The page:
GENETIC TESTING FOR CANCER: A COMPLEX DECISION

Genetic research - in particular, the massive Human Genome Project - has dramatically changed our thinking about disease. It has not only improved our understanding of classic inherited maladies, such as Huntington's disease, but also altered the way we evaluate our risk of cancer, heart disease, diabetes, and other common conditions. Genetic tests are now available for a number of specific gene mutations that raise cancer risk.

Of these genetic tests, the one most widely used detects mutations in genes known as BRCA1 and BRCA2, which are associated with breast and ovarian cancer. (BRCA stands for BReast CAncer.) After an introduction in research and specialty clinics, BRCA1 and BRCA2 testing is now widely available.

But even for this test, scientists have only partial information on what results mean and how women can best use them to protect their health. The medical, emotional, and social questions raised by BRCA1 and BRCA2 testing are relevant to all cancer susceptibility tests. If you are considering such a step, the key to an informed decision is learning as much as possible about how testing is done and the implications of the results.

What does it mean to have a breast cancer gene?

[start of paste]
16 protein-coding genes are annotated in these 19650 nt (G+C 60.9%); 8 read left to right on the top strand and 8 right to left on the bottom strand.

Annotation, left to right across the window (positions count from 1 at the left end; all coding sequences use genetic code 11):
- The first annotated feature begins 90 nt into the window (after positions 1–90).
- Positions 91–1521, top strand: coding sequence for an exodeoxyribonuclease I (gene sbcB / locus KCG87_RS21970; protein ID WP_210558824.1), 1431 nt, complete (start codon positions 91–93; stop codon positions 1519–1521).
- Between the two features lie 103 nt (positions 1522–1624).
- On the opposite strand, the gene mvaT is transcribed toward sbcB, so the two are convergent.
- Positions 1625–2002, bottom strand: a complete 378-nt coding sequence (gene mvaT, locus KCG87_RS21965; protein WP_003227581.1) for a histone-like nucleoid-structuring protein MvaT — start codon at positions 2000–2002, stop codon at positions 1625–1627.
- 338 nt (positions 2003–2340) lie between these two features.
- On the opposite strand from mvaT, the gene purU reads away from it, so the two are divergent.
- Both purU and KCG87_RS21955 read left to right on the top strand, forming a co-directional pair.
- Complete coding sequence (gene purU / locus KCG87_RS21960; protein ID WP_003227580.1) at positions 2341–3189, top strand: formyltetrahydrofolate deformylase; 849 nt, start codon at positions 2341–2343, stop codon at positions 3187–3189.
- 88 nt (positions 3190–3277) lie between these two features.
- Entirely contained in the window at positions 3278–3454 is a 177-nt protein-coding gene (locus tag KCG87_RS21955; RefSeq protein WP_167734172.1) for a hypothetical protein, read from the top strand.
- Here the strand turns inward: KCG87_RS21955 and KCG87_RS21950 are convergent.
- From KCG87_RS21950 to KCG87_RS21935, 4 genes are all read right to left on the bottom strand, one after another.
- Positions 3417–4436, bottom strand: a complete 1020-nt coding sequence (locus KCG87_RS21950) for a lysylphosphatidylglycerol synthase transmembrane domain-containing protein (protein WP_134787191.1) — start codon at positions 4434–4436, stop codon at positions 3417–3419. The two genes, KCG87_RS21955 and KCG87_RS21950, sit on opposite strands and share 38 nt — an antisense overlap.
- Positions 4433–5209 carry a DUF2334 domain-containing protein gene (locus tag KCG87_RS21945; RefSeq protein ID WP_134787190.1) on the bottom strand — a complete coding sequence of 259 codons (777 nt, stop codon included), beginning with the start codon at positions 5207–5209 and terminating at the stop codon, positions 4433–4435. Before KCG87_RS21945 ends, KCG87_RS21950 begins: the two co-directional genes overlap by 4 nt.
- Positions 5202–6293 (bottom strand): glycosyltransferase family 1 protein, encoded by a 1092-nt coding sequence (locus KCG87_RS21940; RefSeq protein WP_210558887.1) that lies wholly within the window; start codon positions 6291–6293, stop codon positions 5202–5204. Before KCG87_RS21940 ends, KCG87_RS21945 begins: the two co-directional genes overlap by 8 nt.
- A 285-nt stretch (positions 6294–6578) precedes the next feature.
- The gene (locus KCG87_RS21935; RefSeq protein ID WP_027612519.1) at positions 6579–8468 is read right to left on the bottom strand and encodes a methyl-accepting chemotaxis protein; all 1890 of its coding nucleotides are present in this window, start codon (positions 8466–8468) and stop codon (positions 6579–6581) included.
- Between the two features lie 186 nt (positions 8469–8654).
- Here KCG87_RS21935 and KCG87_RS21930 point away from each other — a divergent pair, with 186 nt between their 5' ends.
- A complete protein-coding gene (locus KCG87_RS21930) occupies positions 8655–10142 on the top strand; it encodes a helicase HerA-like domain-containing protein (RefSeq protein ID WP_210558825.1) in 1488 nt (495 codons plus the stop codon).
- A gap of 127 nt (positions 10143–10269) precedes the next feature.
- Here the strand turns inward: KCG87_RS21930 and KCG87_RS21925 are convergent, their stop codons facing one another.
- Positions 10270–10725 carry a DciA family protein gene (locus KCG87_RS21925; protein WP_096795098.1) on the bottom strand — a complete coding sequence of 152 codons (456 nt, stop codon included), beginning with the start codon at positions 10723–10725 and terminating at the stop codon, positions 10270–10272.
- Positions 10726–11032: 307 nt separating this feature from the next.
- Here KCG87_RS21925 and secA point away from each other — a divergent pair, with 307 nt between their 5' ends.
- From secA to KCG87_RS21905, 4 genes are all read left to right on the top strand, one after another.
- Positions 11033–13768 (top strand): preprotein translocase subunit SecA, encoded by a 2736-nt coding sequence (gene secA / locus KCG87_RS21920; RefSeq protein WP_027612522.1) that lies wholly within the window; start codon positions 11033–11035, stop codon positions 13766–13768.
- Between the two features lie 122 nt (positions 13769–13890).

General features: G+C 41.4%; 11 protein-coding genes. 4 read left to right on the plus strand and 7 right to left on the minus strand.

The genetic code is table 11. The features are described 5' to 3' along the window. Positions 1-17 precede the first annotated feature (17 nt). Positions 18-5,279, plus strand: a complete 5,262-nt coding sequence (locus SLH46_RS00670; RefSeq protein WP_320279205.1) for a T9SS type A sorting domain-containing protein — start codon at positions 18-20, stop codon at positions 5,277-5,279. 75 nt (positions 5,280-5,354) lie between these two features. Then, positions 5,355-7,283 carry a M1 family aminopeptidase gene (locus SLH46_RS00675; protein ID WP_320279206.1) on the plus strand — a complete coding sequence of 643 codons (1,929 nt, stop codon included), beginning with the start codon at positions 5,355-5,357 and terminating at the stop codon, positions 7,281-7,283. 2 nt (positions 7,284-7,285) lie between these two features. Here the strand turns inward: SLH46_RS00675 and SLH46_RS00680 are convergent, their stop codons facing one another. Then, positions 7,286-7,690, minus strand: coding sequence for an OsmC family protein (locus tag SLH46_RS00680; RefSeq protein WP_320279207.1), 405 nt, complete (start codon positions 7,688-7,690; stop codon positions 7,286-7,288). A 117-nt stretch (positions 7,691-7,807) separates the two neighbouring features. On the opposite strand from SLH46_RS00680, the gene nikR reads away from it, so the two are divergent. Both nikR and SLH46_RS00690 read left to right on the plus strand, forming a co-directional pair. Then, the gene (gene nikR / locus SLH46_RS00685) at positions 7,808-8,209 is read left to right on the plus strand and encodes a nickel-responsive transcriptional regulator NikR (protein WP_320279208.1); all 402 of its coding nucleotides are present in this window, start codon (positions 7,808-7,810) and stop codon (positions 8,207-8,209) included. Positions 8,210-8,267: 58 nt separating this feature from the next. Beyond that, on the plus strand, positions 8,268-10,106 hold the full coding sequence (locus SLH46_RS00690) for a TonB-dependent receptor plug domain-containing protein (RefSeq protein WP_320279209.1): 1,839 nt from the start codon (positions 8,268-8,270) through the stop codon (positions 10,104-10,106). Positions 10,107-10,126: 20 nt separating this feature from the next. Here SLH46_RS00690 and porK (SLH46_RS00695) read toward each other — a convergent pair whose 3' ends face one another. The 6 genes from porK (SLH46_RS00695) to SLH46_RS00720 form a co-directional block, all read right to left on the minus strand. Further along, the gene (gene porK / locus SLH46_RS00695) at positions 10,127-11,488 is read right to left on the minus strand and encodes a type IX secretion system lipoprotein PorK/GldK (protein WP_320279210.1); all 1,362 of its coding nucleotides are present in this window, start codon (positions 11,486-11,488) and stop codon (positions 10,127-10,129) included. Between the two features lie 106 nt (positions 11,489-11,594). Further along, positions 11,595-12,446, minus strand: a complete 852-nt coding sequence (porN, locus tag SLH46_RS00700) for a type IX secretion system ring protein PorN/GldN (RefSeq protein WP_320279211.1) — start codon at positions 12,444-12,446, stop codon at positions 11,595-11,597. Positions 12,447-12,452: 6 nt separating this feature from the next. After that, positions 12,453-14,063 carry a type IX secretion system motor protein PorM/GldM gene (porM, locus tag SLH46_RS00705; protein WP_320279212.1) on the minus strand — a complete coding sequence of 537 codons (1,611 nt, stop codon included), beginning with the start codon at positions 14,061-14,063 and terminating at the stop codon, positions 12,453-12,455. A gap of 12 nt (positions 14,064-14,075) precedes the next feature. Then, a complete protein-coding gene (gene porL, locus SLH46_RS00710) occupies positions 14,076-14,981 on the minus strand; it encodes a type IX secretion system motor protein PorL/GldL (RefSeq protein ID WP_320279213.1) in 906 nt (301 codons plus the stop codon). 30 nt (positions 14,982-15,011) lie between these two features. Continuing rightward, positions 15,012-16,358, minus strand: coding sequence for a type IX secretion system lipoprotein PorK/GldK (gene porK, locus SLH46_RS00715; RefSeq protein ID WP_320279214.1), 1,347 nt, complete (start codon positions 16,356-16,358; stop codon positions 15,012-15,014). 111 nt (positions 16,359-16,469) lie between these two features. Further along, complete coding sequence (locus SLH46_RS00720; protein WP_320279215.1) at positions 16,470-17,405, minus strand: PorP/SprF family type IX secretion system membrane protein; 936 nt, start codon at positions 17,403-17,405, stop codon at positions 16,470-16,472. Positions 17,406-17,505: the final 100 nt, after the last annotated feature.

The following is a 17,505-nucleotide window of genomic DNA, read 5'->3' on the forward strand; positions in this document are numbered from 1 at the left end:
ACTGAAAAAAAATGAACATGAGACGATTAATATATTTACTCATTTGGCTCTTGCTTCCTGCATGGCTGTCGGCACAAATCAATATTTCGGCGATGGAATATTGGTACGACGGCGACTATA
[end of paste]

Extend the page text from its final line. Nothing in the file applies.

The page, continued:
BRCA 1 and BRCA2 are tumor-suppressor genes. Everyone has two copies of each gene, and when working properly, they produce proteins that keep cell growth in check. But mutations can render these genes inactive, increasing your risk for developing breast, ovarian, and certain other cancers. Every child born to someone with a BRCA mutation has a 50% chance of inheriting that mutation. "Having the breast-cancer gene" usually means having a BRCA1 or BRCA2 mutation.
Women with certain BRCA mutations will have a lifetime risk for breast cancer three to seven times that of the general population. BRCA1 mutations have also been linked to an increased risk for ovarian cancer - in particular, with early-onset ovarian cancer - and a possible increase in colon cancer and in men, prostate cancer. BRCA2 mutations increase the risk for ovarian cancer (although not an early-onset form), early-onset prostate cancer, male breast cancer, melanoma, and cancers of the pancreas, gallbladder, and stomach.

According to one study, if a woman develops ovarian cancer at any age or breast cancer before age 50 - and has a family history of breast or ovarian cancer - she has a 40% chance of a BRCA1 or BRCA2 mutation.

Who should be tested?

You are most likely to be a candidate for genetic testing if your family history suggests a heightened risk for harmful mutations. A key indicator is having three or more first-degree (mother, sister, daughter) or second-degree (grandmother, aunt, niece, half-sister) relatives on one side of the family who developed breast or ovarian cancer. There is also some suspicion if:
You have a family member with a BRCA1 or BRCA2 mutation.
Breast cancer has occurred before age 45 in your family.

You have close relatives with ovarian and/or breast cancer.
A member of your family has bilateral breast cancer or multiple cancers.
One of your close male relatives has breast cancer.